Following her graduation, Emilia found herself working for different artists and small businesses in environments that helped her to quickly learn the skills she’d need. She progressed from dyeing and installation experimentation into fiber jewelry-making, thanks to a book by Lorna Moffat called Silk Unraveled — a project-based book about working with silk.

Emilia had a surplus of silk that she ‘rescued’ from the costume shop in college and took to her sewing machine to practice one of the techniques in the book that she was most drawn to — creating cords using a zig zag stitch. As many artists will tell you, and Emilia is no exception, the art often informs the artist. In learning this new technique, Emilia made a series of long narrow cords to highlight the colors of silk that she had hand-dyed and eventually turned them into a necklace that looked both strong and delicate at once.

Image taken by Margrit Wenzel | http://www.margritwenzel.com/

Taking the leap

Turning any endeavor into a business is never easy but in Emilia’s case, the transition has been slow and steady. She first showed some of her necklaces to her aunt, who is a fiber artist herself. Not only did her aunt encourage her to keep practicing, but she brought them to the gift shop she ran and put them up for sale. Later that same year, Emilia opened up her Etsy shop and was accepted into her first craft show. Since then, she’s added more shows, launched her website, and introduced woven art alongside her silk work.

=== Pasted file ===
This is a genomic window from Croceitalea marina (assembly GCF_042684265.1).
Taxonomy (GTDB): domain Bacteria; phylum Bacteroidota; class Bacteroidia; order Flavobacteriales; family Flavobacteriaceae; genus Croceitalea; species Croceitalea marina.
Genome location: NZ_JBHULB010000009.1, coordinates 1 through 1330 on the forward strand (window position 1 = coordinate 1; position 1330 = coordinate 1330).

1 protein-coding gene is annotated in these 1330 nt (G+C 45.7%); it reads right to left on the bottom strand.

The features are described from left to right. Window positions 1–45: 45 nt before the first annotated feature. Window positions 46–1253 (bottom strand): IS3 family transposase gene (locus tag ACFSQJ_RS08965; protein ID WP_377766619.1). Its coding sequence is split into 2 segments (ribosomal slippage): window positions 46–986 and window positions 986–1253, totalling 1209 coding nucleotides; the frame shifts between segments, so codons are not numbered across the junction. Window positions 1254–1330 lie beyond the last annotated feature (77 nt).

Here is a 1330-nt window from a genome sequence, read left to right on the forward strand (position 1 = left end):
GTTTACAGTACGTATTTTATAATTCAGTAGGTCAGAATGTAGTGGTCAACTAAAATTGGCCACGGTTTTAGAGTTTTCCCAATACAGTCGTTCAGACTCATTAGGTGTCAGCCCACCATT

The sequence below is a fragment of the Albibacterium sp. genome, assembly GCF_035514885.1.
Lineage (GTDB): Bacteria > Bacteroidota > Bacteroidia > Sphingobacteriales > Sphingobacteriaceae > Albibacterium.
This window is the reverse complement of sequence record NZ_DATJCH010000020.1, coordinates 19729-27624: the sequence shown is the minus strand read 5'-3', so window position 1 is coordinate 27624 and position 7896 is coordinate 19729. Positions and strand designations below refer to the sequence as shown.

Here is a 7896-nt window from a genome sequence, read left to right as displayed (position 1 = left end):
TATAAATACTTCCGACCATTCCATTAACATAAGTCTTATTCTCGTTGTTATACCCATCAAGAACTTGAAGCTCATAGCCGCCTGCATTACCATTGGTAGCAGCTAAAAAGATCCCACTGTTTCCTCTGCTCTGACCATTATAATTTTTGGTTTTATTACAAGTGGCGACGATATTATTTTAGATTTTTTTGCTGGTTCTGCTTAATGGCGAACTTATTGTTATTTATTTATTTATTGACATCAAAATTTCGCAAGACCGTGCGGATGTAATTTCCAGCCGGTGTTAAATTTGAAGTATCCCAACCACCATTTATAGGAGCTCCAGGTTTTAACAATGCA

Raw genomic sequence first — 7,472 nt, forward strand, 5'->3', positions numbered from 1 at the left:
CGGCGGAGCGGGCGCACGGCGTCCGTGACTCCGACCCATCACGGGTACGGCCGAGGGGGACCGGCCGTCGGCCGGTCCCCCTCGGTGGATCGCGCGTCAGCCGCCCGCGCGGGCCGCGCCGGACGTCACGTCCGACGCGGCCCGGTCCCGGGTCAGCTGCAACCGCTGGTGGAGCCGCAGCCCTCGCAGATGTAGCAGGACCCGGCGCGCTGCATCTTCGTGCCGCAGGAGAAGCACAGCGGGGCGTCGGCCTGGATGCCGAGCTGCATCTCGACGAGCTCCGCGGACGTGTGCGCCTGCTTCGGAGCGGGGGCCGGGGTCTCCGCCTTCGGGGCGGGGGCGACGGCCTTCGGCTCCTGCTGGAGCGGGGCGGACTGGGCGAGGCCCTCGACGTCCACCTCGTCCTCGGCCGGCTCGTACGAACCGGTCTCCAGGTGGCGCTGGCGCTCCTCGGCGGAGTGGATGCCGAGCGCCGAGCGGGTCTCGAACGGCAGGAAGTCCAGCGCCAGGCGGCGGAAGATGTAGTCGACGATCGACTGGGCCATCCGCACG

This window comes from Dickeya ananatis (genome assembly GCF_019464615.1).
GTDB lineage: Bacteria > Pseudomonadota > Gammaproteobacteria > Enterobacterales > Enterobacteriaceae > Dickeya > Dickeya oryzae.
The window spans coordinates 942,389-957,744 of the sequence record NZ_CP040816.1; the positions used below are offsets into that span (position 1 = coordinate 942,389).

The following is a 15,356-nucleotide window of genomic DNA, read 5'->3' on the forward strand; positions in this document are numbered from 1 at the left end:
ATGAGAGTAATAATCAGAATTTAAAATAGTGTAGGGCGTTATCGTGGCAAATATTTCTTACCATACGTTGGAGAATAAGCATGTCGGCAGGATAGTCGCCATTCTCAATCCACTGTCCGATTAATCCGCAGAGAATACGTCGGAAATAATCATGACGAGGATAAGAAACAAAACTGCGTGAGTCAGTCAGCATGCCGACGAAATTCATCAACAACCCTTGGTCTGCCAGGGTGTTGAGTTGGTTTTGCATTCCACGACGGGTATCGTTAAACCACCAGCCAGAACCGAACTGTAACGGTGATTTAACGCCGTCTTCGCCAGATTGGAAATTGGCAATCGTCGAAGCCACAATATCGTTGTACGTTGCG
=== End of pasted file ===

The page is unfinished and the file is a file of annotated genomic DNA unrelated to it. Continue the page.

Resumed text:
Emilia’s viewpoint as an artist reflects her upbringing close to nature. She creates sustainably using silk that is repurposed, headed for the scrap pile, or is Peace Silk, created non-violently in India. She sources her bead and metal pieces from businesses supporting fair trade and/or sustainable practices and 5% of each sale is donated to Honor The Earth – an organization with a mission of creating “awareness and support for Native environmental issues and develop needed financial and political resources for the survival of sustainable Native communities.”

Going forward, Emilia has her eye on more large scale pieces, developing installations, and finding representation for her work in gallery settings. She is also looking out for artists and brands to collaborate with, which, as an advocate for creativity, really bolsters me up. This is an attitude that I hope grows — creating together offers immense reward.

Images courtesy of Emilia Stern | https://www.ehstern.com/

A parting thought

I like to ask the same question to every artist I speak with: what advice would you give to someone interested in creating for themselves?

Emilia said, “Have patience and don’t get discouraged. Art is so personal and it can be really tough to deal with rejection. I’m still working on that. Enjoy the process. It can be really hard but [it’s] incredibly rewarding. I have two other jobs in addition to my business and though it would be wonderful to be making art full time (and hopefully I will be some day), it’s also important to know that it’s okay not to. Always keep learning. There are so many resources out there and every new experience will manifest itself in your work.”

To see more of Emilia’s work or to place a custom order, visit her website or find her on Instagram @ehstern. She’ll also be showing at The Phoenicia Flea, Made in Kingston, and the BUST Craftacular in Brooklyn this holiday season.

What other New York craftswomen inspire you? Share your thoughts with us by tweeting us @nooklyn, reaching out on Facebook page or finding us on Instagram @nooklyn.stories!